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Type: Theses
Title: Explicit dynamics finite element modelling of defective rolling element bearings
Author: Singh, Sarabjeet
Issue Date: 2014
School/Discipline: School of Mechanical Engineering
Abstract: Rolling element bearings are widely used in rotating machinery across various industries and their failure is a dominant factor that contributes to machinery breakdown, consequently causing significant economic losses. Numerous experimental and analytical studies have been conducted in the past to understand the vibration response of non-defective and defective rolling element bearings, which have localised, extended, and distributed defects. Previous models have focused on simulating the defect-related impulses, which are generally observed in practice in measured vibration signals, and they implement envelope analysis to predict the significant defect-related frequency components. The work presented in this thesis is focused on developing an understanding of the underlying physical mechanism by which defect-related impulses are generated in defective rolling element bearings. A novel explicit dynamics finite element (FE) model of a rolling element bearing having a localised outer raceway defect, line spall, was developed and solved using a commercially available FE software package, LSDYNA. In addition to simulating the vibration response of the bearing, the dynamic contact interaction between the rolling elements and raceways of the bearing were modelled. An in-depth investigation of the rolling element-to-raceway contact forces was undertaken and variations in the forces, as the rolling elements traverse through the defect, were analysed. The contact force analysis has also led to the development of an understanding of the physics behind the low- and high-frequency characteristic vibration signatures generated by the rolling elements as they enter and exit a defect. It was found that no impulse-like signals are generated during the gradual de-stressing or unloading of the rolling elements as they enter into a defect, which explains the low-frequency characteristics of the de-stressing event. In contrast, a burst of multiple, short-duration, force impulses is generated as the rolling elements re-stress between the raceways in the vicinity of the end of a defect, which explains the high-frequency impulsive characteristics of the re-stressing event. Based on the results of the FE analysis of the rolling element bearing, a mathematical model was developed to predict the gradual de-stressing of the rolling elements as they enter into a raceway defect. Experimental testing on a rolling element bearing, commonly used in the railway industry, and having a line spall machined on its outer raceway was undertaken. The numerically modelled vibration response obtained using the FE model of the rolling element bearing was compared with the experimentally measured data, and a favourable agreement between the modelled and measured results was achieved. Numerical rolling element-to-raceway contact forces were compared with corresponding analytical results calculated using a quasi-static load distribution analytical model presented in this thesis. A parametric study to investigate the effects of varying radial load and rotational speed on the vibration response of the bearing and rolling element-to-raceway contact forces was undertaken. It was found that the magnitude of the defect-related vibration impulses and contact forces generated during the re-stressing of the rolling elements increases with increasing load and speed. The modelled contact forces were correlated with bearing vibration signals, and it was found that the amplitude of the contact forces and acceleration produced during the re-stressing of the rolling elements is much greater than when the rolling elements strike the defective surface. In other words, although a rolling element can impact the surface of a defect and generate a low amplitude acceleration signal, a much higher acceleration signal is generated when the rolling elements are re-stressed between the raceways as they exit from the defect. These higher acceleration signals, generated during the re-stressing phase, are the ones that are generally observed in practice, and subsequently used for bearing diagnosis. The work presented in this thesis has provided definitive physical and quantitative explanations for the impulsive acceleration signals measured when a bearing element passes through a defect.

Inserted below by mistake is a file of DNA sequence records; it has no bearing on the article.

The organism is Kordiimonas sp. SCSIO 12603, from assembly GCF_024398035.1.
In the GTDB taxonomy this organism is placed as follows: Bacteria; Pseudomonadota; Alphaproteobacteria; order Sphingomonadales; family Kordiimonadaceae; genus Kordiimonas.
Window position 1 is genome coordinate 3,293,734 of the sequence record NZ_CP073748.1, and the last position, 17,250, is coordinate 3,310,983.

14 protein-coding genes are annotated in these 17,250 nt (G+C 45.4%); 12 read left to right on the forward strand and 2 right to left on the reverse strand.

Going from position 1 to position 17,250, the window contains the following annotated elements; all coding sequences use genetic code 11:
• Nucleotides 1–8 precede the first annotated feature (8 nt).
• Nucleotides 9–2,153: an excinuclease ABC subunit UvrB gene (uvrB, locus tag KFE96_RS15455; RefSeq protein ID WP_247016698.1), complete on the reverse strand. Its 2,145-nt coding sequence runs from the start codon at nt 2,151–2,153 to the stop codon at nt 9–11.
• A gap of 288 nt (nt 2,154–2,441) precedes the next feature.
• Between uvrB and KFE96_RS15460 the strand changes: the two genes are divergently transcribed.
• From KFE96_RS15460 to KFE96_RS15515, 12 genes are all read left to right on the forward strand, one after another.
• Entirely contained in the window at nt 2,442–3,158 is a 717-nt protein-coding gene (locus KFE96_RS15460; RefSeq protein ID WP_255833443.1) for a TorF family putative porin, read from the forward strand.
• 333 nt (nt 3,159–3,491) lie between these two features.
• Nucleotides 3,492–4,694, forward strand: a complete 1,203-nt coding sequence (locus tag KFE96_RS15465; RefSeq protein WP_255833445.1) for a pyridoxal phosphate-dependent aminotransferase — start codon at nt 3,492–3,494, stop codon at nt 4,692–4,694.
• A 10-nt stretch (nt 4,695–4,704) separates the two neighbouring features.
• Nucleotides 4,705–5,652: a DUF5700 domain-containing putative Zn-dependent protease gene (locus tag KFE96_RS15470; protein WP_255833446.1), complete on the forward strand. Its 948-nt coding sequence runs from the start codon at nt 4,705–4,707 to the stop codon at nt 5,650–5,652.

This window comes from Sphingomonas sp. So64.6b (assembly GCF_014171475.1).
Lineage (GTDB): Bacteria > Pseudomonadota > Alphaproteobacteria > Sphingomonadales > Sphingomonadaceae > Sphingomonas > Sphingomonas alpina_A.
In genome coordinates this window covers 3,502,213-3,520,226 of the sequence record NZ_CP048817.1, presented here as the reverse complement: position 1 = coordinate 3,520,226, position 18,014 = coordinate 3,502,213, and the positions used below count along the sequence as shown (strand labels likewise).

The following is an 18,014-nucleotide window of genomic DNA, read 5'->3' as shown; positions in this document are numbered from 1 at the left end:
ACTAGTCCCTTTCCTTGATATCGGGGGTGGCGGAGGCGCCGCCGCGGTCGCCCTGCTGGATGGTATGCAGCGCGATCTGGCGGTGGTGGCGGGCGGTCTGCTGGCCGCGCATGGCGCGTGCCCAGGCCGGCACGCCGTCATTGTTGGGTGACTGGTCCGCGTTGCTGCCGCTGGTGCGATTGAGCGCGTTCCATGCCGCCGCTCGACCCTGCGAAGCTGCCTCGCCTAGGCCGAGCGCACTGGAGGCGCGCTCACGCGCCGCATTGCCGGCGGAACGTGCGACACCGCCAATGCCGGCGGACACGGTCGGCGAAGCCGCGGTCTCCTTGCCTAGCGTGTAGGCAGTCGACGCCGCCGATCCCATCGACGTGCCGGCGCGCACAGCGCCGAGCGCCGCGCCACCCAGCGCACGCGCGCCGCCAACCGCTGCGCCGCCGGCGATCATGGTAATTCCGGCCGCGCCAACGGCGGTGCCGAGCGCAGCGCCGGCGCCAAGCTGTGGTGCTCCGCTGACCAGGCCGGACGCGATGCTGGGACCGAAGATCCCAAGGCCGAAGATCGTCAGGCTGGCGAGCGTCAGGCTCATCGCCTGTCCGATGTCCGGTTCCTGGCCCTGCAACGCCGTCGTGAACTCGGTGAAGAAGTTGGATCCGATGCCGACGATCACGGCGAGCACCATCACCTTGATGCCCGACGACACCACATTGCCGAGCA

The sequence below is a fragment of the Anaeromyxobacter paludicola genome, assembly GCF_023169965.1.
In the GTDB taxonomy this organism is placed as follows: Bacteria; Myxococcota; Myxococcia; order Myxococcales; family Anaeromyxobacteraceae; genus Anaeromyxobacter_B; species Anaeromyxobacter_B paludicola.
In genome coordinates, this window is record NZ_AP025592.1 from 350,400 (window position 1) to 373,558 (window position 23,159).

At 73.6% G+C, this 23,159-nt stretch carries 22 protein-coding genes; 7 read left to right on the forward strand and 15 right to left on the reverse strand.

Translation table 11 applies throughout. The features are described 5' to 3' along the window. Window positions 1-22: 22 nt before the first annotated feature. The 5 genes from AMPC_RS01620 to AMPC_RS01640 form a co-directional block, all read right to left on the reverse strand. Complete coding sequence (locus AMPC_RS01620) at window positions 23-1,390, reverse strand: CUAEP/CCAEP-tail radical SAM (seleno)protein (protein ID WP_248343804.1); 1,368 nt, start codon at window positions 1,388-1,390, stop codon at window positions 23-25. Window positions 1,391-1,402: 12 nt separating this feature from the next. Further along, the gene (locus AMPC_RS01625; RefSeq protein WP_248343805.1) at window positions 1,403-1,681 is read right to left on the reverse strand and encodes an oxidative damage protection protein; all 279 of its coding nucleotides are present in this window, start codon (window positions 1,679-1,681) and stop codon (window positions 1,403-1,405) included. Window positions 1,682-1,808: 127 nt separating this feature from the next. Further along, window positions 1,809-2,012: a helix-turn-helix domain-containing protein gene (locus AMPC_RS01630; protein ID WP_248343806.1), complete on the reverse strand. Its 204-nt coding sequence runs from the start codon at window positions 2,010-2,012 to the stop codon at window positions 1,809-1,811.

Advisor: Howard, Carl
Hansen, Colin Henry
Petersen, Dick
Dissertation Note: Thesis (Ph.D.) -- University of Adelaide, School of Mechanical Engineering, 2014.
Keywords: rolling element bearings
localised defects
finite element modelling
explicit dynamics
vibration condition monitoring
contact forces
Provenance: This electronic version is made publicly available by the University of Adelaide in accordance with its open access policy for student theses. Copyright in this thesis remains with the author. This thesis may incorporate third party material which has been used by the author pursuant to Fair Dealing exceptions. If you are the owner of any included third party copyright material you wish to be removed from this electronic version, please complete the take down form located at:
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